Thursday, 25 February 2010
Marriage Equality Amendment Bill 2009
The Marriage Equality Amendment Bill 2009 seeks to make amendments to the Marriage Act 1961. The Australian government believes that all couples who have a mutual commitment to a shared life should have the opportunity to have their relationship officially recognised. That is why the government supports the development of a nationally consistent framework that provides the opportunity for all couples who have a mutual commitment to a shared life to have their relationships officially recognised. At the same time, the government is committed to maintaining the definition of ‘marriage’ as currently set out in the Marriage Act. It is for this reason that the government cannot support the Marriage Equality Amendment Bill currently before the Senate.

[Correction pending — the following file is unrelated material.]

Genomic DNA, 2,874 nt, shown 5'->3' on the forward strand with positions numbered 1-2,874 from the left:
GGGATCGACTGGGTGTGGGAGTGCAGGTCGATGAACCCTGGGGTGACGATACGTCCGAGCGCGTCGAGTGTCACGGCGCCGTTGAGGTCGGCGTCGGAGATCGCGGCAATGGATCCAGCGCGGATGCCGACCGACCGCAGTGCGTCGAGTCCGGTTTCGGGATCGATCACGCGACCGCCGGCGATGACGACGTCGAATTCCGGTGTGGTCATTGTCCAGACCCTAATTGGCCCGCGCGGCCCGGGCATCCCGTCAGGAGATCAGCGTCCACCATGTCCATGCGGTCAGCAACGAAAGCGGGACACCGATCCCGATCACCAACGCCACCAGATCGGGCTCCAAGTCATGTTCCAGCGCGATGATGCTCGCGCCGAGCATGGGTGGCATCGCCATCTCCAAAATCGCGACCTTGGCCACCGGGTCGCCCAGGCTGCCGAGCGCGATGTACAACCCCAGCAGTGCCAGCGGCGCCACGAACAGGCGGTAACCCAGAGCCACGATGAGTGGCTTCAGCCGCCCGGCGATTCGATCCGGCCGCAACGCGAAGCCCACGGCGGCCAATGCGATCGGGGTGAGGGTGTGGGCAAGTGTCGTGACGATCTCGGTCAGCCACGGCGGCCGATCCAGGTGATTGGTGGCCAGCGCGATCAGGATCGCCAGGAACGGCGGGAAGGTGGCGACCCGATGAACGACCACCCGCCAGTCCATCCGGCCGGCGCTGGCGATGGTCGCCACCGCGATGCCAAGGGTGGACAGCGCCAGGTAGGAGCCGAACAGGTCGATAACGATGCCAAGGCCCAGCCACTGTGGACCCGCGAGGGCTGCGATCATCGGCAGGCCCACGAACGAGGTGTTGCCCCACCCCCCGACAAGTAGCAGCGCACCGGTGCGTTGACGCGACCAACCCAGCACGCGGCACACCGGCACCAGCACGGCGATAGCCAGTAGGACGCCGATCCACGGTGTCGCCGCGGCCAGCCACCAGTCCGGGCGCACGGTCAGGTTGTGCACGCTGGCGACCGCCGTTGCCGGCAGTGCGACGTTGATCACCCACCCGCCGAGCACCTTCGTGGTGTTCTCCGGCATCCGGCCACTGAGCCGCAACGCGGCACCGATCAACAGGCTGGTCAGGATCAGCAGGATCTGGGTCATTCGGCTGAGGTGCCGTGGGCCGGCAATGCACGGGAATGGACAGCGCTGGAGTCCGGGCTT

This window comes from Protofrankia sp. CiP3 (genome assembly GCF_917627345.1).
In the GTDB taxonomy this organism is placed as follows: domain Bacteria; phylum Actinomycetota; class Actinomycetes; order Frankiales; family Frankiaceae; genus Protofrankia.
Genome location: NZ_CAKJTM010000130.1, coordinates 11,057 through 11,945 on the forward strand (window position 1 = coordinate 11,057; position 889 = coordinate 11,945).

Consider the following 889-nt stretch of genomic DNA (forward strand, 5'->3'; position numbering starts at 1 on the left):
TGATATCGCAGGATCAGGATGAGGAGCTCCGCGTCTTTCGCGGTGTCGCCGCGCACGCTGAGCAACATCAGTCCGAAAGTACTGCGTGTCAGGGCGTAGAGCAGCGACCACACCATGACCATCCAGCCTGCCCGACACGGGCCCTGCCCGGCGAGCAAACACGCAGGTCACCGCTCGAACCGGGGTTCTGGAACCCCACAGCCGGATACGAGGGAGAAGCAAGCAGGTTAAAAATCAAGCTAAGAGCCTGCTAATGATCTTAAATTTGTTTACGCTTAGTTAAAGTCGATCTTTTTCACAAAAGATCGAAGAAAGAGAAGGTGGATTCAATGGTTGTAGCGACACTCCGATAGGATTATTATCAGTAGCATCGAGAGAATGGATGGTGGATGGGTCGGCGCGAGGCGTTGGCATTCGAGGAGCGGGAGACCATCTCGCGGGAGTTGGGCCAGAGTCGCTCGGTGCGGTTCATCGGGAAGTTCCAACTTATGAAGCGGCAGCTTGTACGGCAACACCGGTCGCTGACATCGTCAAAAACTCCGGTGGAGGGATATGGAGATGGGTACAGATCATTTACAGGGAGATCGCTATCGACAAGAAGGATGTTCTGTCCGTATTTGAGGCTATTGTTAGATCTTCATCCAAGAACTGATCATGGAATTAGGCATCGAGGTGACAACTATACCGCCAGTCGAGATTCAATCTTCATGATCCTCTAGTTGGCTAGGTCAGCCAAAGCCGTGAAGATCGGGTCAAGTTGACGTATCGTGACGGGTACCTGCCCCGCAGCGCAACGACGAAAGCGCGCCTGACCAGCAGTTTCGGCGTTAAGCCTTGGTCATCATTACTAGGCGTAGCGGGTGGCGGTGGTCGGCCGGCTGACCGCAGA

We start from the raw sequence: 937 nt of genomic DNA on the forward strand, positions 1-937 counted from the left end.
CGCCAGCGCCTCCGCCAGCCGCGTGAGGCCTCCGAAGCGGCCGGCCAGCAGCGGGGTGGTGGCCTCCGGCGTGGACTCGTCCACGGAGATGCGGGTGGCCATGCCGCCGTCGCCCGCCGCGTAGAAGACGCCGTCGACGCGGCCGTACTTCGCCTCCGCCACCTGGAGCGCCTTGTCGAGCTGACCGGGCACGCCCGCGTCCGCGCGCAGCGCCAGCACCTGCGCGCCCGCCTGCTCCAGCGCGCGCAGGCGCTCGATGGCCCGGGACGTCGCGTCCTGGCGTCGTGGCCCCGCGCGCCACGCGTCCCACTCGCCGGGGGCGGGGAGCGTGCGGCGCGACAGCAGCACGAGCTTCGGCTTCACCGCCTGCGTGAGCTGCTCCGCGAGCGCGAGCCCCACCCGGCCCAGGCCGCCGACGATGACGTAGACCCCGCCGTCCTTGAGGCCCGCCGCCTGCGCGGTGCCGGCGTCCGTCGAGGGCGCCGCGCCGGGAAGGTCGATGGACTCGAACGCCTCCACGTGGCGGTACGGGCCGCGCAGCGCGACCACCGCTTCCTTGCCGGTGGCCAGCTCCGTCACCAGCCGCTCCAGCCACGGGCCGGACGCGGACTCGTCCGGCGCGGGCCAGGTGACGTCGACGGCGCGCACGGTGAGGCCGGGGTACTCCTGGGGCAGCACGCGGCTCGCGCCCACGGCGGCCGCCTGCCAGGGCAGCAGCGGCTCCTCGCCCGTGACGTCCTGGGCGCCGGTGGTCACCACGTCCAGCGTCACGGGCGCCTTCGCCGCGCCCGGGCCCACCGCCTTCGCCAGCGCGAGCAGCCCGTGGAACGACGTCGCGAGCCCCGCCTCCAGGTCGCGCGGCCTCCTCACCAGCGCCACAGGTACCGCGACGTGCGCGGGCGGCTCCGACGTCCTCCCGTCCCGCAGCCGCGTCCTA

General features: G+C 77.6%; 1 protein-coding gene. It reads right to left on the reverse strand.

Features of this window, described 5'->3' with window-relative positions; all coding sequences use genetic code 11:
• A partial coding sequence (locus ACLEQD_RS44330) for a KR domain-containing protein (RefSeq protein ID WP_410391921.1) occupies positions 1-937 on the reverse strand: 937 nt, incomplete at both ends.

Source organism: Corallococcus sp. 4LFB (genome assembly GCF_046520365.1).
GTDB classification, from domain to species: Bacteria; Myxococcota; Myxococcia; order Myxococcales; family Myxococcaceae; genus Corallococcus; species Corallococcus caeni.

To date, relationship recognition schemes have been established in Tasmania, Victoria and the Australian Capital Territory. The government welcomes the announcement of the New South Wales government this week that it will develop a relationship recognition scheme. The scheme will enable de facto couples, both opposite sex and same sex, to have their relationships formally recognised and will form part of a nationally consistent framework. Of course, the federal government will work with the New South Wales government to ensure that all de facto relationships registered under the New South Wales scheme are recognised under Commonwealth laws and programs. This co-operation has already occurred in relation to other relationship recognition schemes which are recognised under Commonwealth laws and programs.